Lt George Schwartz Welch and 2nd Lt Kenneth M Taylor are credited with being the first ‘Aces’ of World War II. Welch and Taylor were both awarded the Distinguished Service Cross.
Let’s look back …
Starting at 7:55 am, December 7, 1941, in a matter of minutes, Japanese bombers sank or damaged eight battleships, three light cruisers and three destroyers in Pearl Harbor. (Aviation History)
But boats were not their only targets.
Before the boats, the Japanese attacked Oʻahu’s airfields: Wheeler, Kaneohe, Ewa, Hickam, Ford Island, Bellows and the civilian airport serving Honolulu.
The Japanese heavily strafed the aircraft at Wheeler Field and few aircraft were able to get airborne to fend them off. Haleiwa was an auxiliary field to Wheeler and contained a collection of aircraft temporarily assigned to the field including aircraft from the 47th Pursuit Squadron.
Welch and Taylor were at Wheeler when the attack began; they had previously flown their P-40B fighters over to the small airfield at Haleiwa as part of a plan to disperse the squadron’s planes away from Wheeler.
Not waiting for instructions the pilots called ahead to Haleiwa and had both their fighters fueled, armed and warmed up. Both men raced in their cars to Haleiwa Field completing the 16-mile trip in about 15 minutes (their dramatic ride and takeoff was shown in ‘Tora, Tora, Tora.’
Once in the air they spotted a large number of aircraft in the direction of ʻEwa and Pearl Harbor. “There were between 200 and 300 Japanese aircraft,” said Taylor; “there were just two of us!”
Lt Welch was able to down the plane following him and they both returned back to Wheeler. Lt Welch was credited with a total of four Japanese planes shot down and Lt Taylor downed two. Just as suddenly as it began, the sky was empty of enemy aircraft.
A fellow fighter pilot of the 18th Group, Francis S (Gabby) Gabreski (who would later go on to become the top American Ace in the European Theater in World War II) described Welch:
“He was a rich kid, heir to the grape juice family, and we couldn’t figure out why he was there since he probably could have avoided military service altogether if he wanted to.”
Welch remained in the Pacific Theater of Operations and went on to score 12 more kills against Japanese aircraft (16 in total).
In the spring of 1944, Welch was approached by North American Aviation to become a test pilot for the P-51 Mustang. He went on to fly the prototypes of the FJ Fury, and when the F-86 Sabre was proposed, Welch was chosen as the chief test pilot.
On October 14, 1947, the same day that Chuck Yeager was to attempt supersonic flight, Welch reputedly performed a supersonic dive. Starting from 37,000 feet, he executed a full-power 4g pullout, greatly increasing the power of his apparent sonic boom. Yeager broke the sound barrier approximately 30 minutes later.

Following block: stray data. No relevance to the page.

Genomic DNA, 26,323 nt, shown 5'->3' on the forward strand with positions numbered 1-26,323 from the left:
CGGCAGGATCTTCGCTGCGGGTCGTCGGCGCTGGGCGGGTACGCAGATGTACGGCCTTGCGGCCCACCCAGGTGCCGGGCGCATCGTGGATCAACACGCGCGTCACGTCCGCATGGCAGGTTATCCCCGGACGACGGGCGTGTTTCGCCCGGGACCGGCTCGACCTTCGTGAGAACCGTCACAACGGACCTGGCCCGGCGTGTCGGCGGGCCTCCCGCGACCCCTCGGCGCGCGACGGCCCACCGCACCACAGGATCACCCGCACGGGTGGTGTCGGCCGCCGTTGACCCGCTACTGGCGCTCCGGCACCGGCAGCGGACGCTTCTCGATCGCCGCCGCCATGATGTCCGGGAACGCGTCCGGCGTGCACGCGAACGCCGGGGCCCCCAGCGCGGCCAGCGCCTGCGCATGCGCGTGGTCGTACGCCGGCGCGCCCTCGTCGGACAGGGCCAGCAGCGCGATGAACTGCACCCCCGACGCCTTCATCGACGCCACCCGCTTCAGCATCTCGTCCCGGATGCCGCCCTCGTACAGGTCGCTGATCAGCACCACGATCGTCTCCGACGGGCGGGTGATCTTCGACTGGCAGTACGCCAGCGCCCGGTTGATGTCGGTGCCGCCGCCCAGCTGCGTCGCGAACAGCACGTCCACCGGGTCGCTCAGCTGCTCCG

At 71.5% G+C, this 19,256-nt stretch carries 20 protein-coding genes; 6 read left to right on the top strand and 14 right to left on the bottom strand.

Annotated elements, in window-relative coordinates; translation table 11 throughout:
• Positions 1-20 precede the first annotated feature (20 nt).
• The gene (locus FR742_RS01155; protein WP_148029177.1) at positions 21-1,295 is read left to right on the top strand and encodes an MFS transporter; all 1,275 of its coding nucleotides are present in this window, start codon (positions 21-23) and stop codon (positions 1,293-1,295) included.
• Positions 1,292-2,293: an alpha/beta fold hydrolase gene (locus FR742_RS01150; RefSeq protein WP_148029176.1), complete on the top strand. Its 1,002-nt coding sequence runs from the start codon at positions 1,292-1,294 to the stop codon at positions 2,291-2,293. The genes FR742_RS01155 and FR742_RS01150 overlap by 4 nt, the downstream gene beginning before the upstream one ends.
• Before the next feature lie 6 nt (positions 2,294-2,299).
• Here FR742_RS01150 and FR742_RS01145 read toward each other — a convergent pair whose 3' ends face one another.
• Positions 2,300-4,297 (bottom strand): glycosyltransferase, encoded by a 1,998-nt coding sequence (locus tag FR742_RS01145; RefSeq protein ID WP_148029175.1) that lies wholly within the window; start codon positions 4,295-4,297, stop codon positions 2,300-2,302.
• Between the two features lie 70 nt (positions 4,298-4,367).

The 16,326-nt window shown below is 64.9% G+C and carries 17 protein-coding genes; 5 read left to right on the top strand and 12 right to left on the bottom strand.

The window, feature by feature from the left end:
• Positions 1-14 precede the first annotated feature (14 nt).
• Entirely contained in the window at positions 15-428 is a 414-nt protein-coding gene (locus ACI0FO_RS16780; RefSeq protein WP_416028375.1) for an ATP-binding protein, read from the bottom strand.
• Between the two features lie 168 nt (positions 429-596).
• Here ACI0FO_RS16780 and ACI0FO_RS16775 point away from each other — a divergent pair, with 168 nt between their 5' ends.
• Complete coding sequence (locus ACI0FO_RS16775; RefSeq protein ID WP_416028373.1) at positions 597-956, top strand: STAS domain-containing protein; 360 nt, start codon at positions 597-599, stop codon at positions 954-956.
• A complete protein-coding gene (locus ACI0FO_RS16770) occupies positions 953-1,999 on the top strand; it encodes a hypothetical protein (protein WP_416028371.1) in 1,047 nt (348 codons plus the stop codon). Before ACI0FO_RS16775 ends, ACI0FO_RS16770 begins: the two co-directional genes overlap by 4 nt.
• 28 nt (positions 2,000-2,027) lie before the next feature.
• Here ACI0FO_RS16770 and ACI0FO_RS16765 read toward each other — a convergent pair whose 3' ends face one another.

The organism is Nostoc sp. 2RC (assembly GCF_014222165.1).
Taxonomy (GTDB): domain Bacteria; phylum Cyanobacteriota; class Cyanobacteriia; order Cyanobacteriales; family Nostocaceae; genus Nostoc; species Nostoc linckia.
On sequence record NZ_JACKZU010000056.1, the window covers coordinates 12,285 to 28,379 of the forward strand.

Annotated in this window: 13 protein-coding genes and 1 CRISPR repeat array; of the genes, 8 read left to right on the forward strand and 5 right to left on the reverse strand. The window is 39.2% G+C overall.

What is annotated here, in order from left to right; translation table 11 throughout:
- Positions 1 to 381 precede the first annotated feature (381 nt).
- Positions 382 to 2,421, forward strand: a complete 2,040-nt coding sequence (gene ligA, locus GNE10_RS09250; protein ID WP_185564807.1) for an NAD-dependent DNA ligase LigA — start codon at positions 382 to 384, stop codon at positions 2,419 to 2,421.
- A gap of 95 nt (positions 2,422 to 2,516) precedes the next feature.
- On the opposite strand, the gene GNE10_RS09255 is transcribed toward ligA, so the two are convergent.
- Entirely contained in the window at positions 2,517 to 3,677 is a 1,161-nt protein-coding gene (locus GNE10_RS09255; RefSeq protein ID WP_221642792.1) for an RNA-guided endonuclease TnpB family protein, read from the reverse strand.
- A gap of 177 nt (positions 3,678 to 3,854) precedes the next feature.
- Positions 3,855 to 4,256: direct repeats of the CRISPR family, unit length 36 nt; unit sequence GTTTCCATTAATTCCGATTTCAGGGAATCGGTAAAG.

The Pentagon allegedly ordered the results of Welch’s flights classified and did not allow North American to publicly announce that Welch had gone supersonic until almost a year later. The Air Force still officially denies that Welch broke the sound barrier first.
October 12, 1954, Welch’s F-100A-1-NA Super Sabre, disintegrated during a 7g pullout at Mach 1.55. He was evacuated by helicopter, but was pronounced dead on arrival at the Army hospital. He is buried in Arlington National Cemetery. (Castagnaro and Padilla)
2nd Lt. Kenneth Marlar Taylor was a new second lieutenant on his first assignment, posted in April 1941 to Wheeler Army Airfield in Honolulu.
Born in Enid, Oklahoma, Taylor was raised in Hominy, Oklahoma and entered the University of Oklahoma in 1938. After two years, he quit school to enlist in the Army Air Corps.
“He was skillful as a pilot and a well-oriented officer. You couldn’t ask for a better flying officer in your squadron. He was willing to do anything, I’m sure. The enemy was all around and he was going after them.” (Gen. Gordon Austin, his first commanding officer)
After Pearl Harbor, Taylor was sent to the South Pacific, flying out of Guadalcanal, and was credited with downing another Japanese aircraft. During an air raid at the base one day, someone jumped into a trench on top of him and broke his leg, which ended his combat career.
He rose to the rank of colonel during his 27 years of active duty. He became commander of the Alaska Air National Guard and retired as a brigadier general in 1971. He then worked as an insurance underwriter in Alaska, representing Lloyds of London, until 1985.
Taylor split his retirement between Anchorage and Arizona. He died November 25, 2006 at an assisted living residence in Tucson. (Washington Post) The image shows Lt George Welch (L) and Ken Taylor.